Abstract

Lithologic, mineralogical, and geochemical attributes of cyclic units are presented for the Northern Ultramafic Center (NUC) of the Lac des Iles Complex, Northwest Ontario. Detailed mapping and core logging show that the NUC is comprised of the Eastern Marginal Zone and the Layered Series. Fourteen cyclic units with two distinct paragenetic sequences of cumulus minerals are identified in the Layered Series. Cyclic Unit type A (CUA) has a cumulus paragenesis of olivine + chrome-spinel → olivine + orthopyroxene + clinopyroxene ± chrome-spinel → clinopyroxene + orthopyroxene → plagioclase + orthopyroxene ± clinopyroxene. Cyclic Unit type B (CUB) has a simpler paragenesis of olivine + chrome-spinel → olivine + clinopyroxene. Boundaries are sharp between similar cyclic units and where CUA overlies CUB. In contrast, where CUB overlies CUA, the cyclic unit contact is gradational and is marked by the development of a geochemical and mineralogical hybrid unit.

Within individual cyclic units there are cryptic variations in mg# of pyroxenes (En) and olivine (Fo). Notably, olivines in CUB rocks have lower Ni concentrations despite higher Fo contents than in CUA rocks. Also, incompatible trace element ratios (e.g., Zr/Y and Ce/Yb) are distinct between the two types of cyclic units. These mineralogical and geochemical attributes are interpreted to indicate that the CUA and CUB units were generated by fractional crystallization of two compositionally distinct parental magmas. The CUA parental magma was more siliceous, had higher concentrations of Ni and incompatible trace elements, and had a lower Ce/Yb ratio relative to the CUB parental magma. In seeking out possible parent magma analogues for the CUA and CUB within the NUC, it was found that gabbroic rocks forming the Eastern Marginal Zone and hornblende gabbro dikes crosscutting parts of the Layered Series, respectively, have comparable geochemical attributes.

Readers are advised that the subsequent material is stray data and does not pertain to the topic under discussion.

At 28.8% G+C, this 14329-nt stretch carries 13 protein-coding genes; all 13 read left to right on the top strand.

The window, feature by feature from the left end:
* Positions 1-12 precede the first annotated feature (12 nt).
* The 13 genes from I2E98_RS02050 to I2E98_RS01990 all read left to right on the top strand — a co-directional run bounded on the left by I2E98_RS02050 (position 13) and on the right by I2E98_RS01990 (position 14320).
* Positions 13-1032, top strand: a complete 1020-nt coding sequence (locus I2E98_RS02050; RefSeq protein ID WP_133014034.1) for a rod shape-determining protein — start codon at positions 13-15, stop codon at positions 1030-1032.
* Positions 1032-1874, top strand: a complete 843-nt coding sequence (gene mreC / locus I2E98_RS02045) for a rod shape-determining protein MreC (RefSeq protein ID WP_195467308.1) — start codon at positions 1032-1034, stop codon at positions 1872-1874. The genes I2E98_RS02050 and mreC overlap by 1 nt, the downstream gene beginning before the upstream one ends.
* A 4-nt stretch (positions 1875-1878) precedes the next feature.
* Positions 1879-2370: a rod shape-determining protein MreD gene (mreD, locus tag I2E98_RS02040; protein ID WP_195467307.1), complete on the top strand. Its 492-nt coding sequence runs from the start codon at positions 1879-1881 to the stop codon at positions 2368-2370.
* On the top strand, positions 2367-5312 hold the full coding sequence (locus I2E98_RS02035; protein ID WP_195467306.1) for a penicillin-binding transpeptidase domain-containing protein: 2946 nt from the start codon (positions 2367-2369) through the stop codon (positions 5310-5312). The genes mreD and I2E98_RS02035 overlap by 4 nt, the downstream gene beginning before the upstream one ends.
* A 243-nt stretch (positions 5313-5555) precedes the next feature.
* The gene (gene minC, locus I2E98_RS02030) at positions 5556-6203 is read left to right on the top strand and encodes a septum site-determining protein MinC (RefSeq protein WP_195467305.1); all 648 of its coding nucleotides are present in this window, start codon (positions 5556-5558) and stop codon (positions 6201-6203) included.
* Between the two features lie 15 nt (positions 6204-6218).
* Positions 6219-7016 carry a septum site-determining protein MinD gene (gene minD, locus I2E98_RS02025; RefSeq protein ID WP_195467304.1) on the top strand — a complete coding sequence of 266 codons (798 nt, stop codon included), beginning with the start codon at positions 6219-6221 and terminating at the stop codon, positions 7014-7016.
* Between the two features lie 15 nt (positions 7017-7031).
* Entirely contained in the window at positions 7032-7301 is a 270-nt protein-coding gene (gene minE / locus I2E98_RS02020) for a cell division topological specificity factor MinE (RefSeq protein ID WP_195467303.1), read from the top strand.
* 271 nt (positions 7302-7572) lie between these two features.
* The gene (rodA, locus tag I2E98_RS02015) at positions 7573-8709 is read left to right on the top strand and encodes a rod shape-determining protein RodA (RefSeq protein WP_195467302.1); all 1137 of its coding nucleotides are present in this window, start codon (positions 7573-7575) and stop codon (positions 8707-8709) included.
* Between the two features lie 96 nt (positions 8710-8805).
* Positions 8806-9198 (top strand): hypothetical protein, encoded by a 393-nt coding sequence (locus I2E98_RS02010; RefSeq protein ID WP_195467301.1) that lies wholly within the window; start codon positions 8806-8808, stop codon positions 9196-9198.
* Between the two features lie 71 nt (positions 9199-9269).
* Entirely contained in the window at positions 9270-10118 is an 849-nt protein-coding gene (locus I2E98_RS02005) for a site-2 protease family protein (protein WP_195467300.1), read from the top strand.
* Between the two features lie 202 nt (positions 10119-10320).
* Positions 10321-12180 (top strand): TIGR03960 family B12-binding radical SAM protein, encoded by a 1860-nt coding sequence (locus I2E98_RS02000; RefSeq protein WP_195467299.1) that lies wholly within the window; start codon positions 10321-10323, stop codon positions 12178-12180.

The non-systematic sequencing of CUA and CUB units comprising the Layered Series is interpreted to have resulted from the random recharge of CUA and CUB parental magmas feeding the NUC. When similar magma types successively recharged the NUC chamber, or when a CUA magma recharged the chamber previously filled by a CUB, the recharging magma evidently had a higher density than the resident magma and flowed along the cumulus floor to produce sharp cyclic unit boundaries. When more siliceous CUA magma recharged the chamber previously filled by CUB magma, its lower density resulted in its pluming into the resident magma and producing a complex hybrid cyclic unit boundary.

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